Published on August 3, 2020
Every so often in history, a series of great disruptions—unrelated at first in their nature and origin, accidental in happening all at once or in rapid succession—changes the fundamental landscape of nations, peoples, and cultures. We are living in such a moment in modern America: our citizens in masks, our economy in turmoil, our American heritage under fire, a new left and new right simultaneously emerging, a series of major Supreme Court decisions about the role of religion in American public life, and the rapid normalization of digital learning technologies that will endure for many years to come. All this has occurred in a mere matter of months. Nearly every institution of American culture and society stands to be altered, often for worse and perhaps eventually for better. And no web of institutions will be altered more profoundly—and with greater long-term civilizational significance—than our schools and colleges.
For American Jews, education is an existential issue; immersion in Jewish customs, ideas, and practices is the only reliable guarantor of a living Jewish civilization from one generation to the next. And before the Great Disruption, American Jews had plenty to worry about in this sphere. The vast majority of young Jews were receiving little or no Jewish education at all, certainly not of any real gravity. Modern Jewish day schools faced year-to-year struggles to balance the budget, to offer a dual curriculum that combines general studies and Jewish depth, and to educate a spectrum of students with vastly different educational needs and capabilities, from learning-disabled kids to academic all-stars, often in small, communal schools. The yeshiva world was bursting at the seams—with pop-up schools in trailers to accommodate over-enrollment—but often struggling to offer a high-level program of general studies and facing their own relentless economic challenges. And many American universities had become bastions of anti-Israel and increasingly anti-Jewish sentiment, with plenty of kosher food and beautiful Hillel buildings but little tolerance, within the larger college environment, of traditional Jewish belief or Zionist commitment.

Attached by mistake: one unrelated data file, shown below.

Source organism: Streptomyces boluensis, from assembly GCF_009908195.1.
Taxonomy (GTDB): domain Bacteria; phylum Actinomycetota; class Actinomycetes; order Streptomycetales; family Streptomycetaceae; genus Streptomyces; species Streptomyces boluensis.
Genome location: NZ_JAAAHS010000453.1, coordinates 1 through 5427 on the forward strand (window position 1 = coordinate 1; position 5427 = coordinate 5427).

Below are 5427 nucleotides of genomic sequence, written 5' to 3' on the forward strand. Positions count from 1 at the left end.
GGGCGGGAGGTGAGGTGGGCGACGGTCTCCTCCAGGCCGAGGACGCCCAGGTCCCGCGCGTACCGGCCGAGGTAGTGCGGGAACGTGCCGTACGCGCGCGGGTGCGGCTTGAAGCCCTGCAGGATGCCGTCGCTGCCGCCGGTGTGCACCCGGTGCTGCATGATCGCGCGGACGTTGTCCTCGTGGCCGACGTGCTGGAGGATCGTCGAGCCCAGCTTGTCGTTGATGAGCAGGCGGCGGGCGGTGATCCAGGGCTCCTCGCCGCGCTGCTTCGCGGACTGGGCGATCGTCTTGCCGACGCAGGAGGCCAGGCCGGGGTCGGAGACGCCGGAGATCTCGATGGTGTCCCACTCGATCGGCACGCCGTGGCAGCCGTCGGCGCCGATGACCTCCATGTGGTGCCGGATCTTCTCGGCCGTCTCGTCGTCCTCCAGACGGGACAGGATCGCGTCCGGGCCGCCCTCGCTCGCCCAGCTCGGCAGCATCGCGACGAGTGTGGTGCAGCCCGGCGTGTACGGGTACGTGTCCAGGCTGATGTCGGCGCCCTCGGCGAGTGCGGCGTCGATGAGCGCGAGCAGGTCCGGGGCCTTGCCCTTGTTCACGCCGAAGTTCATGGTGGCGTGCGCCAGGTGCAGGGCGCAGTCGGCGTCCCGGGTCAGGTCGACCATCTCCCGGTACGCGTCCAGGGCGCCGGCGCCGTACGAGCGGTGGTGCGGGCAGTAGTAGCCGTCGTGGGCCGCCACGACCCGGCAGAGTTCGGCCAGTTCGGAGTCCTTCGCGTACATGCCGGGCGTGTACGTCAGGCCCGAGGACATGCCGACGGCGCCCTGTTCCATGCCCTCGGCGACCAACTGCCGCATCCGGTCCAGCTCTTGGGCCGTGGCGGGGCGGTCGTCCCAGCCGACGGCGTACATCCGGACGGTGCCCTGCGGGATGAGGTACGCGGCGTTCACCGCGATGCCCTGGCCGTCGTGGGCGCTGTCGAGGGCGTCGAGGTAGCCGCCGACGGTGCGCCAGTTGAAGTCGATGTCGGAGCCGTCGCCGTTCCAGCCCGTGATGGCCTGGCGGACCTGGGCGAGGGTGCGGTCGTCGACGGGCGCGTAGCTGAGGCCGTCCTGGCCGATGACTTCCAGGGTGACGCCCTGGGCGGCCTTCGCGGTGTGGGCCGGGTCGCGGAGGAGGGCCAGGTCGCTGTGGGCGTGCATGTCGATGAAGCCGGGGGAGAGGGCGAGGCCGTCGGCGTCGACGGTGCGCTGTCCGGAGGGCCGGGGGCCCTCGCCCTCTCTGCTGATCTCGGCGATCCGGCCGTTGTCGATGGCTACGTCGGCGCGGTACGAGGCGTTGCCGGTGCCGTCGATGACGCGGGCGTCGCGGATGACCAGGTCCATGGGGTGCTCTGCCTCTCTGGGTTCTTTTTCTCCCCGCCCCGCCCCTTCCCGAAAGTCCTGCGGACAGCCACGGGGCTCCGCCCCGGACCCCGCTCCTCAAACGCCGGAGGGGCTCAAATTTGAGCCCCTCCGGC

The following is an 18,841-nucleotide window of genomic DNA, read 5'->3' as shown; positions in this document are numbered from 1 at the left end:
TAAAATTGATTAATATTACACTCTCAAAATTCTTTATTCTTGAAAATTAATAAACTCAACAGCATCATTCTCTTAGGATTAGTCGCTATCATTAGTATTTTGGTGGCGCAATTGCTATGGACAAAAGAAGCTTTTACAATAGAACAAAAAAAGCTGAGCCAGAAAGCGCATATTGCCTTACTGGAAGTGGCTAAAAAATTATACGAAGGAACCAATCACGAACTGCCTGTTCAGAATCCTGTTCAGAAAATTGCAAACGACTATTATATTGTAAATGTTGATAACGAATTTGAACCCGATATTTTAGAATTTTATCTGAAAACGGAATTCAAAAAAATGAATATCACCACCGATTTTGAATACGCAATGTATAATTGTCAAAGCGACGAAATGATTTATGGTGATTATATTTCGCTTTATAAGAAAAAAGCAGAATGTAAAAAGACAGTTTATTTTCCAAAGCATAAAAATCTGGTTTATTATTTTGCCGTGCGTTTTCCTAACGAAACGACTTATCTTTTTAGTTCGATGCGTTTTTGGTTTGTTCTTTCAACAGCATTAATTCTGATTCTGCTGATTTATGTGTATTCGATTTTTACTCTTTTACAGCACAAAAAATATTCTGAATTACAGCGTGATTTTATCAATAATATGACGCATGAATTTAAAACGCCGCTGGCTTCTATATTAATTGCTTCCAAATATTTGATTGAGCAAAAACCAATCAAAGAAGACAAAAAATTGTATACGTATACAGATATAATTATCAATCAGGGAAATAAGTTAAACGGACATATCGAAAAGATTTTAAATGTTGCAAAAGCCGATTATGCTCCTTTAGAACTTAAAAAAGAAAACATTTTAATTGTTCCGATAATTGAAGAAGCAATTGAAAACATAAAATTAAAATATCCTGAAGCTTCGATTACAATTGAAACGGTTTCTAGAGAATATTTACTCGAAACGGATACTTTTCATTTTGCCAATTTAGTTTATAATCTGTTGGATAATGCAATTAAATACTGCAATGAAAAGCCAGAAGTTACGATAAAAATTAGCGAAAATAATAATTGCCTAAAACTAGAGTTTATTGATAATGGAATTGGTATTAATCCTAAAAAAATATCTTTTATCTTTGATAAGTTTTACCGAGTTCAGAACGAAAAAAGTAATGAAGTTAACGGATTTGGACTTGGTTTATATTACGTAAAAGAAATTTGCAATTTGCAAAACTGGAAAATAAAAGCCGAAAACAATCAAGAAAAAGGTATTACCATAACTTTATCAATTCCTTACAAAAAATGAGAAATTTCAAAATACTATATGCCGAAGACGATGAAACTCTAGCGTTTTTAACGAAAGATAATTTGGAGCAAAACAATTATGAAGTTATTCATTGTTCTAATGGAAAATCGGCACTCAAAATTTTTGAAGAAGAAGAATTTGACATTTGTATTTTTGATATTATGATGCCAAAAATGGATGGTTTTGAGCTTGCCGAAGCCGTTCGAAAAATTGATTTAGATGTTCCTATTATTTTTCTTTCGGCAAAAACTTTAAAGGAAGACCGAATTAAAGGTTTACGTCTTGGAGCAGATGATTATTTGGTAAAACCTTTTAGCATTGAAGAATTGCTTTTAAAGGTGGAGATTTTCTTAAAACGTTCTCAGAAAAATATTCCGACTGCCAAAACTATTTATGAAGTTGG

None of this should diminish the heroic efforts of many Jewish educators, or the remarkable generosity, hard work, and creativity of many lay leaders and philanthropists, or the sacrifice many parents make to provide their children with a full-time Jewish education. There are surely oases of excellence in the American Jewish educational world: rabbis, teachers, and students, clustered within myriad Jewish institutions, who believe in the sacred task of transmitting Jewish exceptionalism. But the hard truth remains: these oases of Jewish vitality are still islands in the assimilating American sea, and the cultural and economic tide is pushing hard against them. This was our state of affairs, well known to concerned Jewish leaders, before the Great Disruption.
And then COVID happened: a viral disease that forced schools to shut down all in-person learning for months. In response to the crisis, many Jewish schools demonstrated, yet again, the remarkable Jewish genius for adapting to adversity on the fly. SAR and Westchester Day School in New York were among the first schools in the nation to shut down because of the pandemic. Within days, they had their students (my own children among them) learning live on Zoom, while so many public and non-Jewish schools (often with much larger budgets and administrative staff) took weeks or months or never got there at all.
Now, as summer turns to fall, parents face frightening uncertainty about the upcoming school year. Jewish day schools—like all schools—are expending incredible energy trying to figure out what to do: redesigning their buildings, often at considerable expense; crafting complex schedules that minimize the number of students in school at one time, with students and teachers sometimes together in person and sometimes at home; adhering to evolving regulations from federal, state, and local agencies; and living with the ultimate uncertainty: will the coronavirus numbers spike in the fall, and at what point do we shut down again, scrapping the complex protocols we spent all summer devising? Staff plans are similarly up in the air, with younger and middle-aged teachers trying to figure out what will happen with their own school-aged children, and older teachers worried about surrounding themselves with dozens of potentially contagious students. Much of the executive energy is focused—by tragic necessity—on what to do rather than what to teach, on social distancing, Purell dispensers, and air-conditioning ducts rather than math, Hebrew, and history.